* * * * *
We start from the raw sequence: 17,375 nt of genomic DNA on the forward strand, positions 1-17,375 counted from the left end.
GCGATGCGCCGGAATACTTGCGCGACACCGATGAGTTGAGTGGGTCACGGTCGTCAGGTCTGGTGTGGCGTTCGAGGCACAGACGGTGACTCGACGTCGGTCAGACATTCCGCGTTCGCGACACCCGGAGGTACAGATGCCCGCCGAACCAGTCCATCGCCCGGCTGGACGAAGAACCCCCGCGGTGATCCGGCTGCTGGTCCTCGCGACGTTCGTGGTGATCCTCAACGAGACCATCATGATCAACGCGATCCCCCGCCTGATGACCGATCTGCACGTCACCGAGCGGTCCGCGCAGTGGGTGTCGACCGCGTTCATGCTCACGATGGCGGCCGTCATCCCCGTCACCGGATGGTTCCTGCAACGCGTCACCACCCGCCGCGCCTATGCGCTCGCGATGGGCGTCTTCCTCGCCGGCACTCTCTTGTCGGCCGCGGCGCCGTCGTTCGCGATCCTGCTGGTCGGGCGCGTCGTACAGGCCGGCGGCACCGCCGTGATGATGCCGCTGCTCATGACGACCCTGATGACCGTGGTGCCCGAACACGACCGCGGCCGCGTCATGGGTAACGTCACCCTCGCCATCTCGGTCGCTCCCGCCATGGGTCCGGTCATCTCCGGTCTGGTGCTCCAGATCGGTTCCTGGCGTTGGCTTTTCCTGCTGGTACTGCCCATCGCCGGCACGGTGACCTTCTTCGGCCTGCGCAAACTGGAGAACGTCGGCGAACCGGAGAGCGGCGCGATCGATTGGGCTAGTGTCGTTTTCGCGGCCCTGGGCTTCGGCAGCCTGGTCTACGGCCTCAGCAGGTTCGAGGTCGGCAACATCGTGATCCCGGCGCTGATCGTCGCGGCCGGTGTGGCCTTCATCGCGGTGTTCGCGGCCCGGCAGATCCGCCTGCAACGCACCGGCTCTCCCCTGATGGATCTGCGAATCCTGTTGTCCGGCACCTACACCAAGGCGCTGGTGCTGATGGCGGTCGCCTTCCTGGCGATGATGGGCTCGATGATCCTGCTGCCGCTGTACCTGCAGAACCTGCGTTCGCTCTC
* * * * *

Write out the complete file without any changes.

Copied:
We start from the raw sequence: 17,375 nt of genomic DNA on the forward strand, positions 1-17,375 counted from the left end.
GCGATGCGCCGGAATACTTGCGCGACACCGATGAGTTGAGTGGGTCACGGTCGTCAGGTCTGGTGTGGCGTTCGAGGCACAGACGGTGACTCGACGTCGGTCAGACATTCCGCGTTCGCGACACCCGGAGGTACAGATGCCCGCCGAACCAGTCCATCGCCCGGCTGGACGAAGAACCCCCGCGGTGATCCGGCTGCTGGTCCTCGCGACGTTCGTGGTGATCCTCAACGAGACCATCATGATCAACGCGATCCCCCGCCTGATGACCGATCTGCACGTCACCGAGCGGTCCGCGCAGTGGGTGTCGACCGCGTTCATGCTCACGATGGCGGCCGTCATCCCCGTCACCGGATGGTTCCTGCAACGCGTCACCACCCGCCGCGCCTATGCGCTCGCGATGGGCGTCTTCCTCGCCGGCACTCTCTTGTCGGCCGCGGCGCCGTCGTTCGCGATCCTGCTGGTCGGGCGCGTCGTACAGGCCGGCGGCACCGCCGTGATGATGCCGCTGCTCATGACGACCCTGATGACCGTGGTGCCCGAACACGACCGCGGCCGCGTCATGGGTAACGTCACCCTCGCCATCTCGGTCGCTCCCGCCATGGGTCCGGTCATCTCCGGTCTGGTGCTCCAGATCGGTTCCTGGCGTTGGCTTTTCCTGCTGGTACTGCCCATCGCCGGCACGGTGACCTTCTTCGGCCTGCGCAAACTGGAGAACGTCGGCGAACCGGAGAGCGGCGCGATCGATTGGGCTAGTGTCGTTTTCGCGGCCCTGGGCTTCGGCAGCCTGGTCTACGGCCTCAGCAGGTTCGAGGTCGGCAACATCGTGATCCCGGCGCTGATCGTCGCGGCCGGTGTGGCCTTCATCGCGGTGTTCGCGGCCCGGCAGATCCGCCTGCAACGCACCGGCTCTCCCCTGATGGATCTGCGAATCCTGTTGTCCGGCACCTACACCAAGGCGCTGGTGCTGATGGCGGTCGCCTTCCTGGCGATGATGGGCTCGATGATCCTGCTGCCGCTGTACCTGCAGAACCTGCGTTCGCTCTC